Swiss-China human rights dialogue to resume in 2022

Swiss Foreign Minister Ignazio Cassis. Keystone / Anthony Anex

Direct discussions between Switzerland and China on human rights issues will resume in 2022 after a three year gap, the Swiss foreign minister has said.

This content was published on December 8, 2021 minutes

Ignazio Cassis said on Wednesday he had agreed this with his Chinese counterpart Wang Yi during a phone call in November. Concretely, it means a resumption of physical meetings and discussions around human rights that “go well beyond a dialogue between civil servants”, Cassis told parliamentarians in Bern.

Foreign ministry officials from both sides are this month set to draw up an agenda of key points to be discussed when the exchanges resume next year.

The talks, run on an annual basis since 1991, stalled in 2019 after Beijing objected to a letter Switzerland co-signed at the United Nations, calling for the closure of controversial Uighur camps in China’s Xinjiang region. Switzerland and 21 other Western states called for the closure of “re-education camps” for Uighurs and for access to be opened for visits by the Office of the UN High Commissioner for Human Rights. 

This October, again at the UN, Switzerland withdrew its support for another joint statement by 43 states condemning the situation in Xinjiang.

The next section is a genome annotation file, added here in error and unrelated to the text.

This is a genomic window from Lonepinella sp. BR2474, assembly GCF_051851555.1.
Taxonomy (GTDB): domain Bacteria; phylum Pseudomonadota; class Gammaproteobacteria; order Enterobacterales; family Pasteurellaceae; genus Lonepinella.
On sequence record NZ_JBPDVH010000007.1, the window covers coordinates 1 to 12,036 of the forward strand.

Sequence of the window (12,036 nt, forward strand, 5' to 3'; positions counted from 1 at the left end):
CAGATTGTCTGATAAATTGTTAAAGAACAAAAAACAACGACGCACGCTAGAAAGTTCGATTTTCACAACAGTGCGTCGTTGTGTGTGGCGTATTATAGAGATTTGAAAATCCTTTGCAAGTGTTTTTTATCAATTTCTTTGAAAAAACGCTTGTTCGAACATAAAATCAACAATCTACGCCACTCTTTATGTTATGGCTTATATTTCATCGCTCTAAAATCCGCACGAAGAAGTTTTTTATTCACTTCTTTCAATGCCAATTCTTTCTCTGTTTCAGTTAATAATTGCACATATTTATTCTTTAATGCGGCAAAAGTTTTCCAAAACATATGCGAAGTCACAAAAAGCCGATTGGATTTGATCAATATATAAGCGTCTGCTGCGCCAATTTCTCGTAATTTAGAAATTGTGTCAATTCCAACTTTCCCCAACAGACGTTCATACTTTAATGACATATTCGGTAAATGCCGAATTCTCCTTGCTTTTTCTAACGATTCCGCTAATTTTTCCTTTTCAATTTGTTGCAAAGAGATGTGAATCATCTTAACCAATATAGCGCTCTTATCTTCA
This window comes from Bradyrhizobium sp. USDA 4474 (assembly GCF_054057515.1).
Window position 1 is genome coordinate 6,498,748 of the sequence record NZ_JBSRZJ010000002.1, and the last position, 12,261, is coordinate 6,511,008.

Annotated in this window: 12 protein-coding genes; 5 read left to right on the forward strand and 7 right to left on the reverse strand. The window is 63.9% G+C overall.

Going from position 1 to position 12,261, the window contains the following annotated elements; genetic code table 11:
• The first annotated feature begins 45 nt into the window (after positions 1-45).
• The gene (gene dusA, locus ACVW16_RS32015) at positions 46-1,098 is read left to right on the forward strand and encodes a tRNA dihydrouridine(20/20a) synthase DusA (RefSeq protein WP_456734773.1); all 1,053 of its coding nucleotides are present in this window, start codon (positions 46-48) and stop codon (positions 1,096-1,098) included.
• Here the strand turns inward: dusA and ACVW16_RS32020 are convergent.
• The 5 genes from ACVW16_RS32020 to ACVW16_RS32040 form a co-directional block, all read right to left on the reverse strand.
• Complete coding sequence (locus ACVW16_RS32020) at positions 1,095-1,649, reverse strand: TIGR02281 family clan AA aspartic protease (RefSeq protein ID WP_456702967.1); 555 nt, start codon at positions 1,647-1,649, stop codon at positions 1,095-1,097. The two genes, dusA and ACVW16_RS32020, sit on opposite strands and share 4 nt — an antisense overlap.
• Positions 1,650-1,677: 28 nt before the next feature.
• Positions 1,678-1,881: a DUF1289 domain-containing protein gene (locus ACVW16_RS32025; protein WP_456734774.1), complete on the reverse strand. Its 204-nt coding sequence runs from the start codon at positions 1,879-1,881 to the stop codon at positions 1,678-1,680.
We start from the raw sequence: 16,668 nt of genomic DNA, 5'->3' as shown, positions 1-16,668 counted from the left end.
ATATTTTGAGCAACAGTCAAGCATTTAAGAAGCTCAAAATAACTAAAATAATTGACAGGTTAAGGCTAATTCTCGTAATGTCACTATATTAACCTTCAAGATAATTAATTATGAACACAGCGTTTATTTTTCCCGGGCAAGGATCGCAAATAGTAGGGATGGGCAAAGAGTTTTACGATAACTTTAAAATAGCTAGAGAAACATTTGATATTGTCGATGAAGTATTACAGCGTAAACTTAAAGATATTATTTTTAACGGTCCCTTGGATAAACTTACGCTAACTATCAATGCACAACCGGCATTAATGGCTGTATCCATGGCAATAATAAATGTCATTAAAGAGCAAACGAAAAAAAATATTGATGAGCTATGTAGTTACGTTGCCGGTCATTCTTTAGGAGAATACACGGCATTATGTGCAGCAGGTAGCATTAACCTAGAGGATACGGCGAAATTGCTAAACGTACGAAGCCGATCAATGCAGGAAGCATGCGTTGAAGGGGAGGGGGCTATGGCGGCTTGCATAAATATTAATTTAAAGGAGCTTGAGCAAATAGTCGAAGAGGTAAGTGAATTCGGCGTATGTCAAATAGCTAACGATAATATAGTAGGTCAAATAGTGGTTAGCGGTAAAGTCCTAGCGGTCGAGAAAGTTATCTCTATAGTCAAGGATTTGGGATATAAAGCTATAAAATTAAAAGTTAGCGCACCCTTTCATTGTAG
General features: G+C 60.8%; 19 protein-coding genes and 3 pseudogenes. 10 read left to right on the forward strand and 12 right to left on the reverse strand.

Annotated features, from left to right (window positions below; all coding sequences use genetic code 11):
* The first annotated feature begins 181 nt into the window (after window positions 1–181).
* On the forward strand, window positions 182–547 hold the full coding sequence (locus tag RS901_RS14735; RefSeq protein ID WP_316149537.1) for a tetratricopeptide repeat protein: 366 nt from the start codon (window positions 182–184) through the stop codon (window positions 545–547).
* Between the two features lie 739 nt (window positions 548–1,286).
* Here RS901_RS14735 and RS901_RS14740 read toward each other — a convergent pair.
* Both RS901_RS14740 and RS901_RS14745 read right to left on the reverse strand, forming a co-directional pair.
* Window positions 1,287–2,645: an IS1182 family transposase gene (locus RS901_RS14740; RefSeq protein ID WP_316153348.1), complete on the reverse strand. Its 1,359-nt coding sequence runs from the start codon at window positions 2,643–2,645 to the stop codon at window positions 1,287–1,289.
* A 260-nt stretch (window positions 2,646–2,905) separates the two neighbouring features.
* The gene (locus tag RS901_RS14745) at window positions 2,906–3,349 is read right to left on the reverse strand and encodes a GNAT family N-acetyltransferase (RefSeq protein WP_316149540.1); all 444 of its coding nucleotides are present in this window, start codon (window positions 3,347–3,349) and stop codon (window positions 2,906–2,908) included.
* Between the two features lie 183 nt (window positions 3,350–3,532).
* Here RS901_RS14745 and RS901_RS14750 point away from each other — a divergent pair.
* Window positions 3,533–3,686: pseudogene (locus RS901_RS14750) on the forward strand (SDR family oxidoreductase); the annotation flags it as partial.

‘Central element’

Cassis was speaking on Wednesday during a Senate debate around another parliamentary motion that wanted the government to beef up its human rights promotion in China – notably by posting more rights-focussed diplomats in Beijing and by raising human rights as an issue at “every bilateral and multilateral meeting and discussion with China, at all levels”.

The motion was clearly rejected. While a majority of Senators said they backed the sentiment, they said the government’s China strategy adopted in May is sufficient. Cassis added that human rights were a “central element” of the strategy, and are already brought up at every meeting with China. The resumption of political dialogue will enable even deeper discussions, he said.

Supporters of a harder line on China, mainly from the political left, say the situation in China has worsened over the past decade, and that Switzerland could and should do more. Social Democrat Carlo Sommaruga complained on Wednesday that “Switzerland has done everything to promote economic interests and relations with China, while human rights remain secondary”.

In 1950 Switzerland was one of the first Western nations to recognise the People's Republic of China. Since 2010 China has been its biggest trading partner in Asia and its third-largest trading partner globally after the European Union and the US. A bilateral free-trade agreement took effect in July 2014.

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